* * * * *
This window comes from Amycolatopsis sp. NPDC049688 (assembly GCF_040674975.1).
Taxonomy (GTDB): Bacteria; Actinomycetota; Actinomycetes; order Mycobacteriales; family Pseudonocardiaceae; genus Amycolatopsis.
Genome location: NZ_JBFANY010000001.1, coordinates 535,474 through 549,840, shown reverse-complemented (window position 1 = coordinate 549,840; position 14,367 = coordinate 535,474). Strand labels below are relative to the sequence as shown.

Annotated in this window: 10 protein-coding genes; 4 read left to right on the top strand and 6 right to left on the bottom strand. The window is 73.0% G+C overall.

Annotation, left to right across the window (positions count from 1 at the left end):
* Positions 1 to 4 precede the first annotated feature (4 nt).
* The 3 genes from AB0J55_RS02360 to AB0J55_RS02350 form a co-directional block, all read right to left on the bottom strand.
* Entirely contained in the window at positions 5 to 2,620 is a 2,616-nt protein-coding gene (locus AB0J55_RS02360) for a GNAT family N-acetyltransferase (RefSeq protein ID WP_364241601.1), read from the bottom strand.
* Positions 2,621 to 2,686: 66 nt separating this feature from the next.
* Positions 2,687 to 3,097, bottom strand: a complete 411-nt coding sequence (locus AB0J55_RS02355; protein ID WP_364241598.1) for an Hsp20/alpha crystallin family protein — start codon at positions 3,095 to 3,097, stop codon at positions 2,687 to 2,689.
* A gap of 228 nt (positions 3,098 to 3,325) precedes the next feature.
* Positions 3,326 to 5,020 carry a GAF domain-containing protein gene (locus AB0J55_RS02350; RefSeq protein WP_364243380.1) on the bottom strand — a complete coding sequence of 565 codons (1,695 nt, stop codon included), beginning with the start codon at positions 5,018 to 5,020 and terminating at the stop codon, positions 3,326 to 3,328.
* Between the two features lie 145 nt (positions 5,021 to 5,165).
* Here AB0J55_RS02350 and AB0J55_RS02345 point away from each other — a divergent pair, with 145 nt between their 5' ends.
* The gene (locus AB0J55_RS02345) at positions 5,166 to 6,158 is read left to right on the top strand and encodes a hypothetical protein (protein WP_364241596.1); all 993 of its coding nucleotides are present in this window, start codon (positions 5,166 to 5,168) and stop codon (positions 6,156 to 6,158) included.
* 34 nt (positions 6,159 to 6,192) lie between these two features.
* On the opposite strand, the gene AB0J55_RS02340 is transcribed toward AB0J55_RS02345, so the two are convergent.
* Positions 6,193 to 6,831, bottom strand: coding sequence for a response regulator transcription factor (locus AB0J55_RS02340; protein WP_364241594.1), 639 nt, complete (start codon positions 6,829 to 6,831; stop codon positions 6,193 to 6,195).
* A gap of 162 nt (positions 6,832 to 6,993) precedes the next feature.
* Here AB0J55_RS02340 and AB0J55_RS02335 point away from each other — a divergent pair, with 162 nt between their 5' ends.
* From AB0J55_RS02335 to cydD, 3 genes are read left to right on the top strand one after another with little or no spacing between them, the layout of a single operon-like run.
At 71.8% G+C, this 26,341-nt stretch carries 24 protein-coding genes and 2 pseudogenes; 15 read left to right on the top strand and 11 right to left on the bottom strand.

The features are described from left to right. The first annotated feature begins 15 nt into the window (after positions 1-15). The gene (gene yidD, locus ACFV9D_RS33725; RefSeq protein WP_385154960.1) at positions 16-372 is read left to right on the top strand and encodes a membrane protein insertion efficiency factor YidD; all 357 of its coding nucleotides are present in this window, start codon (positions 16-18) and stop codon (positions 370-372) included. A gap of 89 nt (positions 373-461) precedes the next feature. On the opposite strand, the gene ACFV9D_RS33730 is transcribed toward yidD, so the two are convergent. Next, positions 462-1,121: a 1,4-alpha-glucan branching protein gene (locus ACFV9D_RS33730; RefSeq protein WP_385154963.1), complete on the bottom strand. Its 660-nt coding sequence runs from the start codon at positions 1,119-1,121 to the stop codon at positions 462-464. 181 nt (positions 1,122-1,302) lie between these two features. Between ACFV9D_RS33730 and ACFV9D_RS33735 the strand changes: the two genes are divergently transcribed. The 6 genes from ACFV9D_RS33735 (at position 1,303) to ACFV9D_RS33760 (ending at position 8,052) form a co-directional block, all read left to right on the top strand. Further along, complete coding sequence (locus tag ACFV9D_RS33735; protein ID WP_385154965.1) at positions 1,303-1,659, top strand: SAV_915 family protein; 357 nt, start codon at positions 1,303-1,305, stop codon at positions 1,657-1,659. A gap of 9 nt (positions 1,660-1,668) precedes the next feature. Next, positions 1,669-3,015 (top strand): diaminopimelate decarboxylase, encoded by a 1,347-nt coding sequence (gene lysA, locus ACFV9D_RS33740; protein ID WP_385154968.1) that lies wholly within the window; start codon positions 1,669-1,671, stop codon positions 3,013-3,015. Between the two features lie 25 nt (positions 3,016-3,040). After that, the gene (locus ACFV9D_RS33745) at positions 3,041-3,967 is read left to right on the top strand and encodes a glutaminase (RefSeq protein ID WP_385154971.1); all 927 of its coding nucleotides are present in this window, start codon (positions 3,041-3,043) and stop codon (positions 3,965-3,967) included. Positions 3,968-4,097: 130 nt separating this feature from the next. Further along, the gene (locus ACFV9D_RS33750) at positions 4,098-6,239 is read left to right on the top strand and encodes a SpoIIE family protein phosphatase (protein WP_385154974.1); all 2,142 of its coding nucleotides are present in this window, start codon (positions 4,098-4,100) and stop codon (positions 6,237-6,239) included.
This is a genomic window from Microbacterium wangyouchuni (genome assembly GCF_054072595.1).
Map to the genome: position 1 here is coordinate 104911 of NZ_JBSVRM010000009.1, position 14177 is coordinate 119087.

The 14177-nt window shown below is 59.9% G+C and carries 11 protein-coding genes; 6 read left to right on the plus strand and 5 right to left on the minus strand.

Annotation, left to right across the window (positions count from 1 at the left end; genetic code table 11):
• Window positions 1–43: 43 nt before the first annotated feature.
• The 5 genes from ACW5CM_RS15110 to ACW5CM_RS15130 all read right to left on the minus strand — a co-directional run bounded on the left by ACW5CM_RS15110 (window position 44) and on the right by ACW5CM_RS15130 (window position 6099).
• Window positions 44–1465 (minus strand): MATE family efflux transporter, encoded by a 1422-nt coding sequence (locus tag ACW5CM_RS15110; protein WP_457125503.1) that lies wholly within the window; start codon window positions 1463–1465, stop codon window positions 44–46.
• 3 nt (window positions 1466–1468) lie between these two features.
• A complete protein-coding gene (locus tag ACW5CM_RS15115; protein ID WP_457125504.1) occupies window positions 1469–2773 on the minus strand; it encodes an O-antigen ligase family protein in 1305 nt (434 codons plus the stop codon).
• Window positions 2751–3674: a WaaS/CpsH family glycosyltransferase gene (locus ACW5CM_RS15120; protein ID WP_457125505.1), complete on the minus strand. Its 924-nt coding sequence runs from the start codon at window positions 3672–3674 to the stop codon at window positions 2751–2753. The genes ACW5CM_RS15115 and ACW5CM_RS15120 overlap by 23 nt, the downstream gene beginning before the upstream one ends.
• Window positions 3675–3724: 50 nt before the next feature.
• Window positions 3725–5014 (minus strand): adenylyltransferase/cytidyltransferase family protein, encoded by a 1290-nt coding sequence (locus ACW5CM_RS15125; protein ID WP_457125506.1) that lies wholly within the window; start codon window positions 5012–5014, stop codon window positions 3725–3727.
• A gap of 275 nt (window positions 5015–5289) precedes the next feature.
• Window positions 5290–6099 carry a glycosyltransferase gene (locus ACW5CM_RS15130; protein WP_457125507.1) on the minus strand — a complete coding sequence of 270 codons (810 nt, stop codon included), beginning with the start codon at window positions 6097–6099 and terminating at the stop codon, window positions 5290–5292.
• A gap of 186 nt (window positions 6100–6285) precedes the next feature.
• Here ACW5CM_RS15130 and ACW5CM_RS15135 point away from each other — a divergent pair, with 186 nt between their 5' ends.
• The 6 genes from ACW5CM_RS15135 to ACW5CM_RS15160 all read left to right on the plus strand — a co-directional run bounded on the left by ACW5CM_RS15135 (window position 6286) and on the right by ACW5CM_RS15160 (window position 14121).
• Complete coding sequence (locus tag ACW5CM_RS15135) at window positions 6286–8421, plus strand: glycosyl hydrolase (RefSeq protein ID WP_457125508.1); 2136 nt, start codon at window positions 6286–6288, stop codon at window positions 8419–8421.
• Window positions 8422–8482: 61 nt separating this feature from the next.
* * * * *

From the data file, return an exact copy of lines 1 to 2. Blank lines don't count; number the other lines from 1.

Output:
This window comes from Amycolatopsis sp. NPDC049688 (assembly GCF_040674975.1).
Taxonomy (GTDB): Bacteria; Actinomycetota; Actinomycetes; order Mycobacteriales; family Pseudonocardiaceae; genus Amycolatopsis.